Saturday, August 16, 2008

Drug prohibition – an untenable hypocrisy

Julian Critchley has come out and said what those in charge of UK drug policy won't admit: prohibition doesn't work

The former head of the government's UK anti-drug co-ordination unit (UKADCU), Julian Critchley, posted to BBC Home Affairs correspondent Mark Easton's blog last week, The War on Drugs, calling for the legalisation of drugs. In his post he also reports how those he met during his time at the unit knew that criminalisation was causing more harm than the drugs themselves. (This comes as no surprise to anyone who has read the damning report from the prime minister's strategy unit from 2003.)

Critchley says:

I think what was truly depressing about my time in UKADCU was that the overwhelming majority of professionals I met, including those from the police, the health service, government and voluntary sectors held the same view: the illegality of drugs causes far more problems for society and the individual than it solves. Yet publicly, all those intelligent, knowledgeable people were forced to repeat the nonsensical mantra that the Government would be 'tough on drugs', even though they all knew that the Government's policy was actually causing harm.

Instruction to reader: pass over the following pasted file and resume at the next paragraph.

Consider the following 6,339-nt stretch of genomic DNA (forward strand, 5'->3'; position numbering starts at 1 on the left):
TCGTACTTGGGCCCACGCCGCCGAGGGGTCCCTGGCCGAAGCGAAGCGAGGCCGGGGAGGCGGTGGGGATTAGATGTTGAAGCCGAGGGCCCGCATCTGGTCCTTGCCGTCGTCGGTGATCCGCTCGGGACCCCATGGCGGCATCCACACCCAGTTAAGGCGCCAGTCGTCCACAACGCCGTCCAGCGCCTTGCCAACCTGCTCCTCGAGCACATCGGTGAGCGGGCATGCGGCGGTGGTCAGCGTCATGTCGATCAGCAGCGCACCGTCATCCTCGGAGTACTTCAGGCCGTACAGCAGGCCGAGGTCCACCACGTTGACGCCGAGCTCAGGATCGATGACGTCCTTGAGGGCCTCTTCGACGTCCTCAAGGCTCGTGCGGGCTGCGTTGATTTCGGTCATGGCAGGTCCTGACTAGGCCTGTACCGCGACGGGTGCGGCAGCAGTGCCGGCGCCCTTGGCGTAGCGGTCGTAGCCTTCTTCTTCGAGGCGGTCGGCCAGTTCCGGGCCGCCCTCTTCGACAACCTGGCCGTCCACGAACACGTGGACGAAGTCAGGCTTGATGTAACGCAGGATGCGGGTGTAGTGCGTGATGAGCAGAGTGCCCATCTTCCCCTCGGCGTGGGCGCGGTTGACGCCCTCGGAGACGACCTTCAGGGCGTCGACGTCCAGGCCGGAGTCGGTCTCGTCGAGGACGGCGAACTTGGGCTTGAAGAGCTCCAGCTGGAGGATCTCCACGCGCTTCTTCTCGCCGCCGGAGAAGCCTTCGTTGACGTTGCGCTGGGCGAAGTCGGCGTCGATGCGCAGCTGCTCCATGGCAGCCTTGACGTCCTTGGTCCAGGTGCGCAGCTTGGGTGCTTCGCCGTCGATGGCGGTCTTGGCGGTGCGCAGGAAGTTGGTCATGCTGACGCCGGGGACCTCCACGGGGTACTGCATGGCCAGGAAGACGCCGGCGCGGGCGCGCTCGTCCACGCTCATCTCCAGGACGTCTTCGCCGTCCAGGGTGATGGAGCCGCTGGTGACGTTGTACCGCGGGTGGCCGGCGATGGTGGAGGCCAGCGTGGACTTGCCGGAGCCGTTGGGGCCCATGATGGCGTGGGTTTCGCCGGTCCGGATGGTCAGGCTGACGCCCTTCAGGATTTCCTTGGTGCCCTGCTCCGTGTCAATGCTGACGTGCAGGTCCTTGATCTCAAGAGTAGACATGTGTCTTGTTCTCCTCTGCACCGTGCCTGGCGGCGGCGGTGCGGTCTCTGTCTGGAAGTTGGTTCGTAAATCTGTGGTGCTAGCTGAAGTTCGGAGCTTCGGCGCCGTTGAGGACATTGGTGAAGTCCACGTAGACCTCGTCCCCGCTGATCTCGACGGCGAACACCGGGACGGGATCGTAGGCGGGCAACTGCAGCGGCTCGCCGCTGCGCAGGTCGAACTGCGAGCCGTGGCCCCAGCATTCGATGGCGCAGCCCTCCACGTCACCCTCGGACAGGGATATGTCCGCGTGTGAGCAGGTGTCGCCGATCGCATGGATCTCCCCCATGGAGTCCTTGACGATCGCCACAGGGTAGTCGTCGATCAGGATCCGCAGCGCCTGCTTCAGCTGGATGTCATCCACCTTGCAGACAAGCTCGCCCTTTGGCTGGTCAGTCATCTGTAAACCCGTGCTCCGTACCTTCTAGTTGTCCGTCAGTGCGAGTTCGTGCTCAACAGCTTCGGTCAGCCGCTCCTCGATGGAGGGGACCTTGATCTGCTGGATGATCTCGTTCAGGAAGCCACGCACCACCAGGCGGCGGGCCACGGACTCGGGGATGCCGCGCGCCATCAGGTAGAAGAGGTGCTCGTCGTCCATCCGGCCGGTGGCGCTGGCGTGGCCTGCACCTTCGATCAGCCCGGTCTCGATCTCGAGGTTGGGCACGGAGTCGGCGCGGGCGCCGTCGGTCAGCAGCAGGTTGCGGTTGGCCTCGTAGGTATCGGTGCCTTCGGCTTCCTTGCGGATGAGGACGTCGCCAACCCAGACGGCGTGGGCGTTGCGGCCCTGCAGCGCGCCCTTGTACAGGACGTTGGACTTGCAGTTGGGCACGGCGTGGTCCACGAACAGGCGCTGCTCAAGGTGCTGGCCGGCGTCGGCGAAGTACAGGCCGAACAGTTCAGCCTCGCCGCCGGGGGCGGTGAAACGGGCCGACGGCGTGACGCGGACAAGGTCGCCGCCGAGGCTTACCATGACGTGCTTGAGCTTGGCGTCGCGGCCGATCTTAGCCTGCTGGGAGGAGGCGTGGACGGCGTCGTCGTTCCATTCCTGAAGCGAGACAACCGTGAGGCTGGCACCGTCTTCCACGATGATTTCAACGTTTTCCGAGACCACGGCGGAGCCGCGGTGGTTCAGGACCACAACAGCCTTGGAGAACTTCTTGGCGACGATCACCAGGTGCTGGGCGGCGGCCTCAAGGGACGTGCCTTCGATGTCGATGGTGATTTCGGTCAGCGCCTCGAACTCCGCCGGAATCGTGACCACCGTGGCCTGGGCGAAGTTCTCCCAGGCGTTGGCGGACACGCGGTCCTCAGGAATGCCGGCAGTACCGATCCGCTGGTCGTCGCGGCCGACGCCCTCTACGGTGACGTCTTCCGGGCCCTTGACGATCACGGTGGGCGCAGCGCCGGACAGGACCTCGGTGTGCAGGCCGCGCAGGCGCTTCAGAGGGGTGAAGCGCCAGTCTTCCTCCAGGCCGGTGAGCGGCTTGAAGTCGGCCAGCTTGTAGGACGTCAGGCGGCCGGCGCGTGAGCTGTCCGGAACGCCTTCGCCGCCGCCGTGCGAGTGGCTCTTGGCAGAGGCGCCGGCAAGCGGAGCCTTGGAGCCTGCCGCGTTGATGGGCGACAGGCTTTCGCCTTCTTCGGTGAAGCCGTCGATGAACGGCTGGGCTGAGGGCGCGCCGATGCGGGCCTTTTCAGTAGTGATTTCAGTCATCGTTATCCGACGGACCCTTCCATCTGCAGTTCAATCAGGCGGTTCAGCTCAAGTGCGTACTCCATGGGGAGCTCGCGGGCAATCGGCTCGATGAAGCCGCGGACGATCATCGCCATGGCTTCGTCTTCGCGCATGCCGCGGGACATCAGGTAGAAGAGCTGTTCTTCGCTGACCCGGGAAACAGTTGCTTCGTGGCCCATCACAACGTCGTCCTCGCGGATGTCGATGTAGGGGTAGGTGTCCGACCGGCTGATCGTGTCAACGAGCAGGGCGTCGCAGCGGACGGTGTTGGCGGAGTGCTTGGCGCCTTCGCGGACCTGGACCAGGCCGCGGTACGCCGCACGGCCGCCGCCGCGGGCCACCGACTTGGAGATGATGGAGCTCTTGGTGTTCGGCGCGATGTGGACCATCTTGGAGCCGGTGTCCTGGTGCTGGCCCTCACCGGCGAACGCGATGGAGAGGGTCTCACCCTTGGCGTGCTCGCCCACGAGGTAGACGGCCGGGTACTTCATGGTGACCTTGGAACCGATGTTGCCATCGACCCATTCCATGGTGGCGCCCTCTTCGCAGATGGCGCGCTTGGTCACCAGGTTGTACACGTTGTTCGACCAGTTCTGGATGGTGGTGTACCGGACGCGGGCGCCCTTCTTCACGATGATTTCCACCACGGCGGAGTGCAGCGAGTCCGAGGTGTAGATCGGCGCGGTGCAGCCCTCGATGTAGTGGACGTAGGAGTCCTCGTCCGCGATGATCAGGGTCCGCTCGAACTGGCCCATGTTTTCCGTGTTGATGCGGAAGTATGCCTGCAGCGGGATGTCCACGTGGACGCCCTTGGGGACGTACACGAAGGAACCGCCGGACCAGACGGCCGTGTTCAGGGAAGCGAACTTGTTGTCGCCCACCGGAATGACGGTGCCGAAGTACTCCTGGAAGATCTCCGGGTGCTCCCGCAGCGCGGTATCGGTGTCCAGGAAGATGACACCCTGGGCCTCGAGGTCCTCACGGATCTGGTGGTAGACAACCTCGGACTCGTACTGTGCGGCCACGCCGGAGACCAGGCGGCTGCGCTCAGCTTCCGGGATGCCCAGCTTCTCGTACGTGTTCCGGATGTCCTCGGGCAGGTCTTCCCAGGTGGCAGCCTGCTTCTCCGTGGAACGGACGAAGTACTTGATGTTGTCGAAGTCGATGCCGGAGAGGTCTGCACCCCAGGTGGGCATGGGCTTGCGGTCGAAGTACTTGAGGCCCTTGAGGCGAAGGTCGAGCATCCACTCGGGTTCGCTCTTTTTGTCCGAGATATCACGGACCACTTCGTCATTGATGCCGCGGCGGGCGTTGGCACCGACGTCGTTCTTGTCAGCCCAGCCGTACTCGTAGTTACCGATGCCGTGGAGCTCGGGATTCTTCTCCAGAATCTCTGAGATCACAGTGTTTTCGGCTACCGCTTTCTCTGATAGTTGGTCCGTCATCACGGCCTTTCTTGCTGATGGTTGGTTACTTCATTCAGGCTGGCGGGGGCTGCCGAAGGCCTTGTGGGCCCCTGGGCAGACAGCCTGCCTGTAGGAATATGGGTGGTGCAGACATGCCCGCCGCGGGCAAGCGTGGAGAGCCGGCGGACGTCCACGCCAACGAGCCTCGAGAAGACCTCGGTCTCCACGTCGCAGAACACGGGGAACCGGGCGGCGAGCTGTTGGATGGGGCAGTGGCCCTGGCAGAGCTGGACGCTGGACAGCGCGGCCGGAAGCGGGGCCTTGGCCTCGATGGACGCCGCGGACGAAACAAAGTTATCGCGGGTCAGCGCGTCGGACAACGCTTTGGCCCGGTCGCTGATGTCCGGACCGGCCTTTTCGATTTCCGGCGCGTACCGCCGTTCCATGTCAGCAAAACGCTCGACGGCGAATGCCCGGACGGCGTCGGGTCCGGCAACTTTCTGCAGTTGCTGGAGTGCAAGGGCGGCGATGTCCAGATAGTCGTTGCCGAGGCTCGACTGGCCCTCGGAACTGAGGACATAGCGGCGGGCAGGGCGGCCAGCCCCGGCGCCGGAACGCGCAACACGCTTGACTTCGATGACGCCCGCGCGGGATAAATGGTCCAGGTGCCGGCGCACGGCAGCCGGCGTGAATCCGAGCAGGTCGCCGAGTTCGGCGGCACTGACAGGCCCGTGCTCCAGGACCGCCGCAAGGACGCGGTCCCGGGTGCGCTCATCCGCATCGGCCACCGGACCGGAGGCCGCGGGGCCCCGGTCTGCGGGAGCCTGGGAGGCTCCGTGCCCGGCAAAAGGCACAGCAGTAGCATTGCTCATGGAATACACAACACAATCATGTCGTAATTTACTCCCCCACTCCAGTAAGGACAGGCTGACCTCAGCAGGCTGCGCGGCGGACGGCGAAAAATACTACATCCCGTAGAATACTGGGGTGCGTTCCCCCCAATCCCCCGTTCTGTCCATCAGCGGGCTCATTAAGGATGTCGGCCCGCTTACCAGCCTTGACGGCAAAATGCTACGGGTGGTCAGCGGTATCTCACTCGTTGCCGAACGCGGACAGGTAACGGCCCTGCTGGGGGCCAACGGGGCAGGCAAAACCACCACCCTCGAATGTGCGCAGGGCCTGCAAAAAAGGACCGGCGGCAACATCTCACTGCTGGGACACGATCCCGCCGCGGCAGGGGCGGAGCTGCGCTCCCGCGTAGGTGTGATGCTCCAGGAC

Critchley is to be congratulated for speaking out with such candour on the issue. I have met many former and current civil servants who are of the same opinion, but haven't gone public. What Critchley makes absolutely clear is that many, if not most of those working in the drugs field are knowingly colluding with a regime that actively causes harm. Their silence is not based on ignorance but is tacit support for one of the great social policy disasters of the last 100 years.

Critchley, having retrained as a teacher, concludes with the following:

I find that when presented with the facts, the students I teach are quite capable of considering issues such as this, and reaching rational conclusions even if they started with a blind Daily Mail-esque approach. I find it a shame that no mainstream political party accords the electorate the same respect.

His final comment ought to send a shiver down the spine of every UK voter. If you voted in the last election, you probably voted for prohibition. You voted to gift hundreds of billions of pounds to organised crime each year, to undermine the social and economic development of producer countries such as Colombia, Afghanistan as well as transit countries such as Guinea Bissau and Jamaica. You voted to double the amount of acquisitive crime in the UK and to double the prison population with it. Your "X" contributed to misery and degradation for millions of the most marginalised people on earth. Unless we all do something to change it, you will probably vote for prohibition next time too.